Tuesday, January 24, 2017

The Equators Release New Music Ahead of London International Ska Festival 2017


Great ska news out of the U.K! The Equators, the 2-Tone era ska band from Birmingham who were signed to Stiff Records and released the criminally overlooked cult album 'Hot' in 1981, have released a new song "Bed Of Roses." The band, who reunited in 2011, will perform during the London International Ska Festival 2017 which will be held from April 13-16 at venues across London.



The Equators were way ahead of their time. I remember borrowing a copy of 'Hot' from the original guitar player of Bigger Thomas when we first met. He told me that he wanted our band to sound like the songs on this record. I remember listening to the album and wondering why I had never heard of the band or why they weren't more popular. The album captured an effervescent and upbeat 2-Tone ska and reggae sound that included rock and new wave as best represented by songs like 'Age Of Five" and their own fantastic cover of The Equals 'Baby Come Back' which should have been a massive hit.

Formed in 1977 by the brothers Bailey (Donald, Leo and Rocky), the offspring of Jamaican immigrants to England, The Equators were discovered by Stiff Records’ President, David Robinson, performing with The Beat (which shared The Equators’ Management team). Robinson, ecstatically impressed with the raw energy of their concert performance and the soulful innovation of their ska-pop-reggae sound, moved to sign the band to the label which was also the home of Madness and Elvis Costello.

Stiff Records released their album during 2-Tone mania and it should have had the same level of success as The Specials, The Beat and The Selecter. In my mind they suffered from I call "Fishbone Syndrome." That is that they were an amazing band that was doing something way ahead of its time and that didn't fit preconceived notions of what black or white music should sound like. Instead it was a melting pot of different musical sounds performed by an all black band and it seemed to throw a lot of people off. That, and Stiff totally mismarketed The Equators as a reggae band when they should have been marketed as a ska band.

Despite that, the band remain hugely influential if sinfully overlooked. Dave Wakeling of The English Beat recalled:
"The Equators were brilliant. In our earliest formulations of The Beat sound we discovered that if one played an all punk set, the audience would get burnt out; And if one played an all reggae set, the audience would fall asleep. Therefore our music would encompass the energy & intensity of punk & the hypnotic, laid-back groove of reggae, a punky-reggae hybrid. But just when we thought we discovered something new, we discovered The Equators, right in our home town of Birmingham, who had already come up with a similar formulation. Whereas we were a bunch of kids searching out, learning, and adopting this music, The Equators were first generation Jamaicans in England.  Prince Buster was part of their own heritage. It was from The Equators that The Beat learned to stylize this blend in a soulful, delicate manner. It was from The Equators that we learned lightness and depth of touch in playing’ this music."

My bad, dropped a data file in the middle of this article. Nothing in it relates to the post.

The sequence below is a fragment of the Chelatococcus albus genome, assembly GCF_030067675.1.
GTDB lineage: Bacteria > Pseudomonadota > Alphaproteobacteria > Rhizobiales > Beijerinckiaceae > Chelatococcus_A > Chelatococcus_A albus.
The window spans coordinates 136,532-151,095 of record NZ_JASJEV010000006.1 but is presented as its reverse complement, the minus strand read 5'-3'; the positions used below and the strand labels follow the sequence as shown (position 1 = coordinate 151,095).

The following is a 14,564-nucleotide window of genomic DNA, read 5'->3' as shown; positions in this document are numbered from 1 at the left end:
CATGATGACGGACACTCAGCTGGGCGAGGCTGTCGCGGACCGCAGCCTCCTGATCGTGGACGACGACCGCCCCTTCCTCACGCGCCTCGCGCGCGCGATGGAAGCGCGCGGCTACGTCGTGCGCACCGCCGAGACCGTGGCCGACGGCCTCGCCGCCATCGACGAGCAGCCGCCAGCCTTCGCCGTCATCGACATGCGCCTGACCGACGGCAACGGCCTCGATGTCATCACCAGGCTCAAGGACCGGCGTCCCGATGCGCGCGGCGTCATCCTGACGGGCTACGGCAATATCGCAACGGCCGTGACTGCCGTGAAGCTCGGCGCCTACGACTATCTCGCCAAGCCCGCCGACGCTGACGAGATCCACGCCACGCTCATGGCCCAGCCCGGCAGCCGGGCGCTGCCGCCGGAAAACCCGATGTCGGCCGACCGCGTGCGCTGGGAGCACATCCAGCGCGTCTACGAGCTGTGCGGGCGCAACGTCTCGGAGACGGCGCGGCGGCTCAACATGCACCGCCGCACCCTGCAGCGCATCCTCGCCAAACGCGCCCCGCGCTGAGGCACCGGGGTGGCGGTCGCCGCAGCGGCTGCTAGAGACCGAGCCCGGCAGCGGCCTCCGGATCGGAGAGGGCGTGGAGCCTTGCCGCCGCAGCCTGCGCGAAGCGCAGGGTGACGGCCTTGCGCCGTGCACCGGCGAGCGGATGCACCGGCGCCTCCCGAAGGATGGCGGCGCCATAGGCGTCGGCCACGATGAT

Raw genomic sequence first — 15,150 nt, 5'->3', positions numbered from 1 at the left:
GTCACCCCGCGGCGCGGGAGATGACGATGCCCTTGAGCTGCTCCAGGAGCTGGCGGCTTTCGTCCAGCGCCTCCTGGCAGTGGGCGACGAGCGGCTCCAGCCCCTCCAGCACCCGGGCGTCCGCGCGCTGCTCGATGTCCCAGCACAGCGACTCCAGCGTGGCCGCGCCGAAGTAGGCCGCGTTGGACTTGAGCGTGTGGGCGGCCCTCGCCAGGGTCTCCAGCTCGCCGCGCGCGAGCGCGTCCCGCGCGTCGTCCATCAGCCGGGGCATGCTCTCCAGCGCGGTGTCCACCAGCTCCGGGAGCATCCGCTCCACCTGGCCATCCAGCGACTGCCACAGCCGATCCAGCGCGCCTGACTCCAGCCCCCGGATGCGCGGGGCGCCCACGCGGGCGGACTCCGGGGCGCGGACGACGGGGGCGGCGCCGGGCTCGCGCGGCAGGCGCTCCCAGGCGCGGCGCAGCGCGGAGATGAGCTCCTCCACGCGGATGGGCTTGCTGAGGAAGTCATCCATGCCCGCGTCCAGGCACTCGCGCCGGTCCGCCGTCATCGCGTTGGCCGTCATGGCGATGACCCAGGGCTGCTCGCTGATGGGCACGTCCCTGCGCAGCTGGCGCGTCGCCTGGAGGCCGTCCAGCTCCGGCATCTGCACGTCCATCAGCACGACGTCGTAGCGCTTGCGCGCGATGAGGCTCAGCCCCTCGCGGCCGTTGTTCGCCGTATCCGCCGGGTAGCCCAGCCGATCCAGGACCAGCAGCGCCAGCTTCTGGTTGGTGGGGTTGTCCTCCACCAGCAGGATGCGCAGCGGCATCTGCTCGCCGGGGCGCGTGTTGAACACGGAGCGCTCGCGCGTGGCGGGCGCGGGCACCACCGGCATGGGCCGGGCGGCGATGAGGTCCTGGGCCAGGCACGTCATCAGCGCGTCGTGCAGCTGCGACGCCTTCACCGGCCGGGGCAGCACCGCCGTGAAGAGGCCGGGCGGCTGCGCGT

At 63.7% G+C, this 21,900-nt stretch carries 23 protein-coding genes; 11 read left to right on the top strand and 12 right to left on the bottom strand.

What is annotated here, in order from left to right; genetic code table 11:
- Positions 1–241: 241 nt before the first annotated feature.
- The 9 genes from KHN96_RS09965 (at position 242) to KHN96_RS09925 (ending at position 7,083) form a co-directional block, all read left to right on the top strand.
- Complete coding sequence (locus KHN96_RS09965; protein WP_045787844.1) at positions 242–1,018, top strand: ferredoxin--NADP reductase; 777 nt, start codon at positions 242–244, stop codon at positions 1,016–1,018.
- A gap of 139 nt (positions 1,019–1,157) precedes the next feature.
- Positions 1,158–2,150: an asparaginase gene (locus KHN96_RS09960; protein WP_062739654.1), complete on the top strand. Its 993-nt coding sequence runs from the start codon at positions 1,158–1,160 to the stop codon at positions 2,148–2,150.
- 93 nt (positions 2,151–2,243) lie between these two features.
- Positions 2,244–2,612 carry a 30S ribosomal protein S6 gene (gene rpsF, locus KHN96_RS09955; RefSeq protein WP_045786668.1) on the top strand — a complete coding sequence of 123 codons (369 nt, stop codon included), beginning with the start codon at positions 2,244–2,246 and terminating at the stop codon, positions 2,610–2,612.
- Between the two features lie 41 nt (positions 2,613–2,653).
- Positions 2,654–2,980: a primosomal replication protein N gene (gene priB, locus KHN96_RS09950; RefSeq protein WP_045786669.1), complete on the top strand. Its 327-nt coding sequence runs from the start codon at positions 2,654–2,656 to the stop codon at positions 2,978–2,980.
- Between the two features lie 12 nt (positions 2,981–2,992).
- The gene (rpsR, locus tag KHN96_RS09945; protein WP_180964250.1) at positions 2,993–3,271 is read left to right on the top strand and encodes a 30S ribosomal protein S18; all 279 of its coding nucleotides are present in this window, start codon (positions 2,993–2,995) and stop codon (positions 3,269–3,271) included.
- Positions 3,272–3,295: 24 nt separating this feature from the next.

Jerry Miller of The Untouchables was also a fan of the band:
"Man, it was because of bands like The Equators that we formed The Untouchables. We were very big fans of 2 Tone, but with The Equators, that’s where it was at with us because it was so groovin’ and soulful. Their recordings were sacred to us. We used to listen to ‘em in the dark and take in their influence. I remember when The Equators toured the U.S. in 1981. My friends and I went to see ‘em at the Reseda Country Club dressed in our best mod & rude boy get-ups and attitudes. Then The Equators took the stage, a bunch of black guys dressed in sweat pants and such. At first our mod-fashion heads were taken back. ‘Where’s the style in this?’ we thought. Then they started to play and by the end of the show we were questioning our own mod and rube boy identities. Who were we to judge when The Equators’ music, style & performance was so real, so smooth and so authentic."
"Bed Of Roses" was written by lead singer Donald Bailey -- who still performs with his brothers Rocky on keys and Leo on drums who are joined by Ian Harper on bass and Robin Giorno on guitar.
The song draws its inspiration from the Bailey's father who immigrated to England from Jamaica in the 1950's in search of a better life for his family.  According to Donald Bailey, their father used to say, "Life was hard, but you can achieve any goals or dreams with hard work.  But he would remind me that life is not a bed of roses!"

The band are considering releasing an EP of new music -- they have 4-5 songs already recorded -- and decided to share "Bed Of Roses" to see the response to it ahead of their performance at the LISF. Give it a spin and if you are in London for LISF be sure to see the band!